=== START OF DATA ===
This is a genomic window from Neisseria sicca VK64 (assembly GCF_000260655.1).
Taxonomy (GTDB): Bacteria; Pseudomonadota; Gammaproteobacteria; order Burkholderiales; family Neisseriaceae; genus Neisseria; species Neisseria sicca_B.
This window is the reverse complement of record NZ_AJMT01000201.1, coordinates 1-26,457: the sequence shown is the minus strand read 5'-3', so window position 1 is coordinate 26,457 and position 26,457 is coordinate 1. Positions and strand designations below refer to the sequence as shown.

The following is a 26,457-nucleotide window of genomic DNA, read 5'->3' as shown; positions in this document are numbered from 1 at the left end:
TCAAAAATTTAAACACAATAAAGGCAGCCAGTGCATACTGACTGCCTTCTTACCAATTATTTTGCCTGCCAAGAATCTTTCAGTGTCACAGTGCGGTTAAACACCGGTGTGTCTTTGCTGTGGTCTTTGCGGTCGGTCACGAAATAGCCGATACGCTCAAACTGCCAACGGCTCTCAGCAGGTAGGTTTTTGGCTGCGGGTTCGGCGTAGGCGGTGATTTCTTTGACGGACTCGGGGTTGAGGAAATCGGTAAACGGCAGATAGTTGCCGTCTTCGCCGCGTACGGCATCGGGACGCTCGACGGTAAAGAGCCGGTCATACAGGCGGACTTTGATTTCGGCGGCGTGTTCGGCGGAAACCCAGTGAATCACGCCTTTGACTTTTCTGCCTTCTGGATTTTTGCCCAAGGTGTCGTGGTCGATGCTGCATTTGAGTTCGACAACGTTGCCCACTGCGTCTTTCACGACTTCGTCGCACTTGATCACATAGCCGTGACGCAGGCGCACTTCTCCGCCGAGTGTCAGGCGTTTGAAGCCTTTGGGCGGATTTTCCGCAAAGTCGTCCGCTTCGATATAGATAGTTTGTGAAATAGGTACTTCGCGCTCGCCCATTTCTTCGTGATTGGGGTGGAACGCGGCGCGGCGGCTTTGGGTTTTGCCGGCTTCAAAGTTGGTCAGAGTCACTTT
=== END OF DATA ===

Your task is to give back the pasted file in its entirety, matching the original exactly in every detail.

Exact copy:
This is a genomic window from Neisseria sicca VK64 (assembly GCF_000260655.1).
Taxonomy (GTDB): Bacteria; Pseudomonadota; Gammaproteobacteria; order Burkholderiales; family Neisseriaceae; genus Neisseria; species Neisseria sicca_B.
This window is the reverse complement of record NZ_AJMT01000201.1, coordinates 1-26,457: the sequence shown is the minus strand read 5'-3', so window position 1 is coordinate 26,457 and position 26,457 is coordinate 1. Positions and strand designations below refer to the sequence as shown.

The following is a 26,457-nucleotide window of genomic DNA, read 5'->3' as shown; positions in this document are numbered from 1 at the left end:
TCAAAAATTTAAACACAATAAAGGCAGCCAGTGCATACTGACTGCCTTCTTACCAATTATTTTGCCTGCCAAGAATCTTTCAGTGTCACAGTGCGGTTAAACACCGGTGTGTCTTTGCTGTGGTCTTTGCGGTCGGTCACGAAATAGCCGATACGCTCAAACTGCCAACGGCTCTCAGCAGGTAGGTTTTTGGCTGCGGGTTCGGCGTAGGCGGTGATTTCTTTGACGGACTCGGGGTTGAGGAAATCGGTAAACGGCAGATAGTTGCCGTCTTCGCCGCGTACGGCATCGGGACGCTCGACGGTAAAGAGCCGGTCATACAGGCGGACTTTGATTTCGGCGGCGTGTTCGGCGGAAACCCAGTGAATCACGCCTTTGACTTTTCTGCCTTCTGGATTTTTGCCCAAGGTGTCGTGGTCGATGCTGCATTTGAGTTCGACAACGTTGCCCACTGCGTCTTTCACGACTTCGTCGCACTTGATCACATAGCCGTGACGCAGGCGCACTTCTCCGCCGAGTGTCAGGCGTTTGAAGCCTTTGGGCGGATTTTCCGCAAAGTCGTCCGCTTCGATATAGATAGTTTGTGAAATAGGTACTTCGCGCTCGCCCATTTCTTCGTGATTGGGGTGGAACGCGGCGCGGCGGCTTTGGGTTTTGCCGGCTTCAAAGTTGGTCAGAGTCACTTT